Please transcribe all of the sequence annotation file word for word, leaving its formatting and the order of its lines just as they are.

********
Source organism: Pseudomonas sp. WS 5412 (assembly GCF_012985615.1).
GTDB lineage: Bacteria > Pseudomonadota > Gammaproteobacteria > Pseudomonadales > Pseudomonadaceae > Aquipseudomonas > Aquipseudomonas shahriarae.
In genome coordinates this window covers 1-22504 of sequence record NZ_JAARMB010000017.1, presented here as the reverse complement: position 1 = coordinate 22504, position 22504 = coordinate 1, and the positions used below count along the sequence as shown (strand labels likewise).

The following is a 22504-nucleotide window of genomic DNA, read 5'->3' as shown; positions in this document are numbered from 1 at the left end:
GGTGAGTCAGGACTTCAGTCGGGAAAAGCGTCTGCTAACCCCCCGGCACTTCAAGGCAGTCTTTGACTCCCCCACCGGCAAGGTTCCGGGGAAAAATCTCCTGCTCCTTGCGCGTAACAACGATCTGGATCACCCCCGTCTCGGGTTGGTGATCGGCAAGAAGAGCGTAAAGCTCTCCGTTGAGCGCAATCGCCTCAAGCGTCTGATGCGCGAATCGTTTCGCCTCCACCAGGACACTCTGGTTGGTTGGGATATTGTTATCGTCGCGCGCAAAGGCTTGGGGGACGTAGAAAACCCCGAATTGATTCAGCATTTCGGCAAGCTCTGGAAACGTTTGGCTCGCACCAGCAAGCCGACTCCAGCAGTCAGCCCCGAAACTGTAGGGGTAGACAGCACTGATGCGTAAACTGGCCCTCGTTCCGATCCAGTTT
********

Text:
Source organism: Pseudomonas sp. WS 5412 (assembly GCF_012985615.1).
GTDB lineage: Bacteria > Pseudomonadota > Gammaproteobacteria > Pseudomonadales > Pseudomonadaceae > Aquipseudomonas > Aquipseudomonas shahriarae.
In genome coordinates this window covers 1-22504 of sequence record NZ_JAARMB010000017.1, presented here as the reverse complement: position 1 = coordinate 22504, position 22504 = coordinate 1, and the positions used below count along the sequence as shown (strand labels likewise).

The following is a 22504-nucleotide window of genomic DNA, read 5'->3' as shown; positions in this document are numbered from 1 at the left end:
GGTGAGTCAGGACTTCAGTCGGGAAAAGCGTCTGCTAACCCCCCGGCACTTCAAGGCAGTCTTTGACTCCCCCACCGGCAAGGTTCCGGGGAAAAATCTCCTGCTCCTTGCGCGTAACAACGATCTGGATCACCCCCGTCTCGGGTTGGTGATCGGCAAGAAGAGCGTAAAGCTCTCCGTTGAGCGCAATCGCCTCAAGCGTCTGATGCGCGAATCGTTTCGCCTCCACCAGGACACTCTGGTTGGTTGGGATATTGTTATCGTCGCGCGCAAAGGCTTGGGGGACGTAGAAAACCCCGAATTGATTCAGCATTTCGGCAAGCTCTGGAAACGTTTGGCTCGCACCAGCAAGCCGACTCCAGCAGTCAGCCCCGAAACTGTAGGGGTAGACAGCACTGATGCGTAAACTGGCCCTCGTTCCGATCCAGTTT